We cannot survive another cycle of fiscal irresponsibility

Alex McLean

On March 20th standing Governor of Illinois Bruce Rauner faced up against Jeanne Ives for the Republican ticket for the 2018 Illinois Gubernatorial primary. At 51.4% to 48.6%, Governor Rauner beat Ives for the Republican spot later in November of this year.
Despite recent controversy surrounding Governor Rauner’s previous term as governor, the public voted him for a slim majority. Yet we cannot forget about the 793 days wherein Illinois did not have a complete fiscal budget.
Between July 1, 2015 until August 31, 2017 Senate, House and Governor could not decide on a fiscal budget for the state. In 2015, Rauner vetoed several fiscal bills and fought with Speaker of the House  Michael Madigan over the main concerns that should be addressed with each Fiscal Year policy. In March of 2017 Rauner and his House and Senate attempted to vote on bills which included school funding, but, the bills were not voted on. In July of 2017, Rauner was given a bill for a tax increase, which was passed by the House. This bill was promptly vetoed by Rauner and then later the next day both House and Senate overturned Rauner’s veto. This joint operation finally provided some amount of fiscal responsibility for the state; the first time since 2015. On August 1, 2017, a final FY policy was sent to the governor, which was vetoed. The bill’s veto was overturned by Senate, but the House failed to overturn the veto. The bill was heatedly debated in a bipartisan manner, and finally, Illinois was given its first full FY policy since 2015.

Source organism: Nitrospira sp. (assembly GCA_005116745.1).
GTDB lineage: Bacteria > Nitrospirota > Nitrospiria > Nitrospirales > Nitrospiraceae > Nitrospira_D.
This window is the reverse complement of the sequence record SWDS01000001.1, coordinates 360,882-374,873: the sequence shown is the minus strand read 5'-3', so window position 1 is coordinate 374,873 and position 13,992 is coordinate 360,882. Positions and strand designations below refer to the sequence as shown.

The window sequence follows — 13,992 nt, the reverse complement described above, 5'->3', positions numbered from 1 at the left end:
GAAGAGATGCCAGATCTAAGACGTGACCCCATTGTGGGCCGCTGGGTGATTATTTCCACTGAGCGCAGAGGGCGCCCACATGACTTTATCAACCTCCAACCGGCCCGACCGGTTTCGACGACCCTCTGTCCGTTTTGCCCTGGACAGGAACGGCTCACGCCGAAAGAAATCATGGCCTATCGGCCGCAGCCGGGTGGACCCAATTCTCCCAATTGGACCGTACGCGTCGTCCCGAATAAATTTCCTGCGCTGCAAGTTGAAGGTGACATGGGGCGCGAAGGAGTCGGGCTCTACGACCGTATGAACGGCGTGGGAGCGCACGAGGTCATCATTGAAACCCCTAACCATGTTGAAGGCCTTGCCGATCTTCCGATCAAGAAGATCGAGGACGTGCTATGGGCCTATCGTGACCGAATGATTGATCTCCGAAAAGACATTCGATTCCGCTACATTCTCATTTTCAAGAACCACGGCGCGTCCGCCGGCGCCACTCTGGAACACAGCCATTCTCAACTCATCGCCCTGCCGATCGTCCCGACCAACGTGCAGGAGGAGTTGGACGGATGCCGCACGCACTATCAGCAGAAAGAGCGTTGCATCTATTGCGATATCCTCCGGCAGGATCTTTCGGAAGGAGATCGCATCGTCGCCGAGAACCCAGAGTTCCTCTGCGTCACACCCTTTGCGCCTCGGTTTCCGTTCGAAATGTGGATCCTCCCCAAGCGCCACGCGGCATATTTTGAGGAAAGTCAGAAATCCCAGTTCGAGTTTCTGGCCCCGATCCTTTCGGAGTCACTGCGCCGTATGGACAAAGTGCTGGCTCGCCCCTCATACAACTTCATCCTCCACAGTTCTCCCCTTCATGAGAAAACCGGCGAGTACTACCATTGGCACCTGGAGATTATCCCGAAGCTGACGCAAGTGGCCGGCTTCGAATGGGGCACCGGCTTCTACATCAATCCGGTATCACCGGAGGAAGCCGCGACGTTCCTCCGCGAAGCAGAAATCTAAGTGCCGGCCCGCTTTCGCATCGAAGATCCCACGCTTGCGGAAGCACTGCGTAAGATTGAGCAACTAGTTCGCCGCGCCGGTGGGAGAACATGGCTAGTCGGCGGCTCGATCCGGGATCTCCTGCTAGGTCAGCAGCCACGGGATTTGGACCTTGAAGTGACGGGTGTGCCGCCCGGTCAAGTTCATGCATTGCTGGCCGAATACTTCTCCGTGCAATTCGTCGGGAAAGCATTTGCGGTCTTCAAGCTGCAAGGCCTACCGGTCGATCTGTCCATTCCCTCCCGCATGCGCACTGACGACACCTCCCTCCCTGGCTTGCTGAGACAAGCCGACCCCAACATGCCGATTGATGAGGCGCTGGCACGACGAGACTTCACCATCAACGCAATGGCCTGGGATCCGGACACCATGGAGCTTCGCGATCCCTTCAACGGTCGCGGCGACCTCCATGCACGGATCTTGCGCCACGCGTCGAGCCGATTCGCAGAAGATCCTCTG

This monster of a controversy may be a boring read, but it concerns every citizen of Illinois. Even though Augustana College is a private college, the inner machinations of the state’s fiscal responsibility affect us all either personally or as a school. Even as I subscribe to a conservative ideology, the past exploits of Rauner are concerning. His policies are quite split in nature, and while this is usually a good quality, Bruce Rauner is definitely not the ideal candidate for office and may surely lose to Democratic candidate J.B. Pritzker. As a state, we don’t need another 793-day fiasco.